The proposed solution to the problem is to remove the word “life” from the lexicon since it is the basis for confusion. The recommended solution involves adopting a terminology of time remaining interval until a defined construction treatment is required (i.e., RSI replaces RSL). RSI has the ability to unify the outcome of different approaches to determine needs by focusing on when and what treatments are needed as well as the service interruption created. Adoption of a definition related to construction treatments also opens up the vocabulary to treatments related to other factors besides pavement condition.(1,2)


The basic process to determine future pavement construction needs is illustrated in figure 1. Most pavement construction activity planning is based on an annual fiscal time cycle used by an agency. The process starts with input data that are fed into the performance prediction curves to produce predictions of future change in the construction trigger models. The outputs from the predictions are used to select the most appropriate construction strategy, which is used to develop construction plans and specifications. Monitoring measurements are performed to provide updated inputs for the next planning cycle and also to refine the prediction models.

This figure shows a flowchart of the future pavement construction needs process. The flow chart consists of five boxes that each contain a different element of the process. The first box, which is located in the upper right corner of the figure, is labeled “Inputs.” An arrow extends from the bottom of the box downward and connects to the top of the second box labeled “Prediction Models.” An arrow extends from the bottom of the box downward and connects to the third box labeled “Strategy Selection.” An arrow extends from the left of the third box upward (signifying a clockwise motion) and connects to the fourth box labeled “Construction.” An arrow extends from the top of the box upward and connects to the final box labeled “Monitoring.” An arrow extends from the box and connects back to the first box labeled “Inputs,” completing the flowchart.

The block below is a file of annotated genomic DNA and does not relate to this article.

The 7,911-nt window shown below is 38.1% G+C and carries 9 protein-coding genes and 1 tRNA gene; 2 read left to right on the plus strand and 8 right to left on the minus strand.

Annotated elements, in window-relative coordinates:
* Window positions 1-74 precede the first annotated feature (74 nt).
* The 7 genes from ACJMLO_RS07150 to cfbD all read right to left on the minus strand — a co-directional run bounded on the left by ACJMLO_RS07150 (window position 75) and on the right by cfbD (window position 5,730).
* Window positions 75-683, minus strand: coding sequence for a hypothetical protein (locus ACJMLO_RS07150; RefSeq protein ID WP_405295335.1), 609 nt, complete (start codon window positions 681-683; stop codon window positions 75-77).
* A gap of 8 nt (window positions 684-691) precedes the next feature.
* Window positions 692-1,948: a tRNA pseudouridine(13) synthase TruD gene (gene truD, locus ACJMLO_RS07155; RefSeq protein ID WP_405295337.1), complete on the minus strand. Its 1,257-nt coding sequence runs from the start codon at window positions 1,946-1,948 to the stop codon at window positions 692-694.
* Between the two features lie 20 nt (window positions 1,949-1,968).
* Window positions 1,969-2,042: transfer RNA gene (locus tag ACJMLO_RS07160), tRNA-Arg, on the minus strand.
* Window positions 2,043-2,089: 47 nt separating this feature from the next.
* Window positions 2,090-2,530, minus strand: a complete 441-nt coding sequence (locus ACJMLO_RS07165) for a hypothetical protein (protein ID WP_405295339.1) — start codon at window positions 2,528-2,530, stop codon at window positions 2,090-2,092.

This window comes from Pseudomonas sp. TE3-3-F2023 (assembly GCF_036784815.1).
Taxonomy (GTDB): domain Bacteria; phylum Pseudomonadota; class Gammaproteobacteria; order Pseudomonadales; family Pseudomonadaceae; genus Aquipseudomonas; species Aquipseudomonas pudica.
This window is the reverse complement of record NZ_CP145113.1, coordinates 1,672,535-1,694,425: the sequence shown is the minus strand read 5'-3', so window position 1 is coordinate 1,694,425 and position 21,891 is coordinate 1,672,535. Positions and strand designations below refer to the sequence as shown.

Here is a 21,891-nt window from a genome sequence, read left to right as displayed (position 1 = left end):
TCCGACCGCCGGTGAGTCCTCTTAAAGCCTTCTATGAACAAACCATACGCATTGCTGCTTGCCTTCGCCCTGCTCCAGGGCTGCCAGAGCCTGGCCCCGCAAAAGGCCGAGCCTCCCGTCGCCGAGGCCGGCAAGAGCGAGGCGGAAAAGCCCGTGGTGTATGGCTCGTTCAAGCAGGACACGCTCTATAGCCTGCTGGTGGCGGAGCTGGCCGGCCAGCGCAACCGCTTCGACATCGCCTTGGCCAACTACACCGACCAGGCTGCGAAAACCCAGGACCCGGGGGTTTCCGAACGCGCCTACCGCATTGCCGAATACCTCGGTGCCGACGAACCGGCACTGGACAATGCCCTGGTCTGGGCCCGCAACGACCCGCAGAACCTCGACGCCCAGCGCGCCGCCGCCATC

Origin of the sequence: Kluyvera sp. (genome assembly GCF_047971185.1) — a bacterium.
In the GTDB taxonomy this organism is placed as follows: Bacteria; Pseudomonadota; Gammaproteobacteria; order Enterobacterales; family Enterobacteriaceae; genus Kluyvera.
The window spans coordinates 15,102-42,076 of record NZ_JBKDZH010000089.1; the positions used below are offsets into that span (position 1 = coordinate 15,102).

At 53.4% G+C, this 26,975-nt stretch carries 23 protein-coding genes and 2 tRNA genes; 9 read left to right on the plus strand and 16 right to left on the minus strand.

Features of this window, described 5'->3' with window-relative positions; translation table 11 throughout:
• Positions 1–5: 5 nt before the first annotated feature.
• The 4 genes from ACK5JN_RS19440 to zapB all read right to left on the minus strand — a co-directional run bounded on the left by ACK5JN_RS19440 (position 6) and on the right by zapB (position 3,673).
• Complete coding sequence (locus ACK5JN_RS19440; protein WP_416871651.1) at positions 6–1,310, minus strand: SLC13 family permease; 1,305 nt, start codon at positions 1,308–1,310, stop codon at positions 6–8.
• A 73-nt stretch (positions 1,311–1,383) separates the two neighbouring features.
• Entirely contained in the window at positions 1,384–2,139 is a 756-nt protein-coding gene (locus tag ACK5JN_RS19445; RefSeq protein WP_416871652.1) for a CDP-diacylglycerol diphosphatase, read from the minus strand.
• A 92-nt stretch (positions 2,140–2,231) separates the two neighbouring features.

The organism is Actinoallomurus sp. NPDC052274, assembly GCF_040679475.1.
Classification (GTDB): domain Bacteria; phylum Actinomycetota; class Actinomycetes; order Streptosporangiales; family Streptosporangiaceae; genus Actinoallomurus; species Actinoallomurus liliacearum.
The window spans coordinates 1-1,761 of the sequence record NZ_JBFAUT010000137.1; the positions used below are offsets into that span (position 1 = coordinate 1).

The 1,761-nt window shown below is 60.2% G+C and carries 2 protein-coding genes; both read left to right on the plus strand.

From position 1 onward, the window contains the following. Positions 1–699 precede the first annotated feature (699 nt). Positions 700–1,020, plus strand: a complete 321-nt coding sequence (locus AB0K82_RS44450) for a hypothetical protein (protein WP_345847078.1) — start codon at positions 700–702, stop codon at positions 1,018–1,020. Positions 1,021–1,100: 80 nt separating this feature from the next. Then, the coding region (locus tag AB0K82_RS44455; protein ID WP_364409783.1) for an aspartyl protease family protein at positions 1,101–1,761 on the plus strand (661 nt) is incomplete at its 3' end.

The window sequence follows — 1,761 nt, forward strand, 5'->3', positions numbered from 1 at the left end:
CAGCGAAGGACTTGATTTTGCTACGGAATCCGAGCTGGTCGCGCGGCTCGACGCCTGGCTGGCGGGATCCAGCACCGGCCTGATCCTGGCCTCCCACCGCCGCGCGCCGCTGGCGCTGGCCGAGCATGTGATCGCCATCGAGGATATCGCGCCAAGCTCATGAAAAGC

Figure 1. Flowchart. Future pavement construction needs process.

Within the context of the process illustrated in figure 1, the fundamental elements required to replace the existing RSL terminology include the following:

The objective of the vocabulary is to uniquely define the type of future construction event need. The vocabulary requires identification of three attributes—time when a treatment is needed, type of construction treatment, and reason for the construction treatment. The following examples highlight construction event definitions based on the expanded paradigm of common pavement improvements included in many pavement management systems:

An indication of the reasons why a future construction event is predicted is also needed to complete the definition since pavement improvements are based on different needs. The following examples explain the basis of predicted time to a threshold event:

AMENDED July 9, 2013

Typically, an agency will develop a decision matrix to use as part of its pavement management, which relates reason(s) for construction with types of construction events.


The framework for implementing the new RSI terminology is illustrated in figure 2. The key components of the framework that should be addressed by highway agencies include generic and RSI implementation issues. The generic issues address the establishment of the agency’s RSI protocol, the identification of an RSI coordinator, and the dissemination of the RSI concept within the agency. These issues need to be addressed once with periodic monitoring and revisions to ensure that they are still appropriate.

This figure shows a flowchart illustrating the framework for implementing the new remaining service interval (RSI) terminology. The figure contains four separate boxes that are stacked on top of each other in a column and are separated with downward arrows representing flow between the boxes. The top box is labeled “Generic Agency Issues.” The second box contains the following text: (1) RSI protocol, (2) RSI coordinator, and (3) RSI dissemination. The third box is labeled “RSI Implementation.” The final box contains the following text: (1) construction triggers, (2) threshold limits, (3) performance curves, (4) collection of inputs, (5) strategy selection, and (6) assessments and updates.

Figure 2. Flowchart. Agency RSI implementation.

The RSI implementation issues focus on a step-by-step approach necessary to successfully establish the concept within the agency. The six implementation steps are as follows:

  1. Setting construction triggers: Construction triggers are measurable aspects or other aspects of a pavement’s condition that can be used to indicate the need for a corrective treatment. Examples of construction triggers that may be considered by an agency include level of service, pavement distress, structural considerations, safety aspects, and agency time-based rules.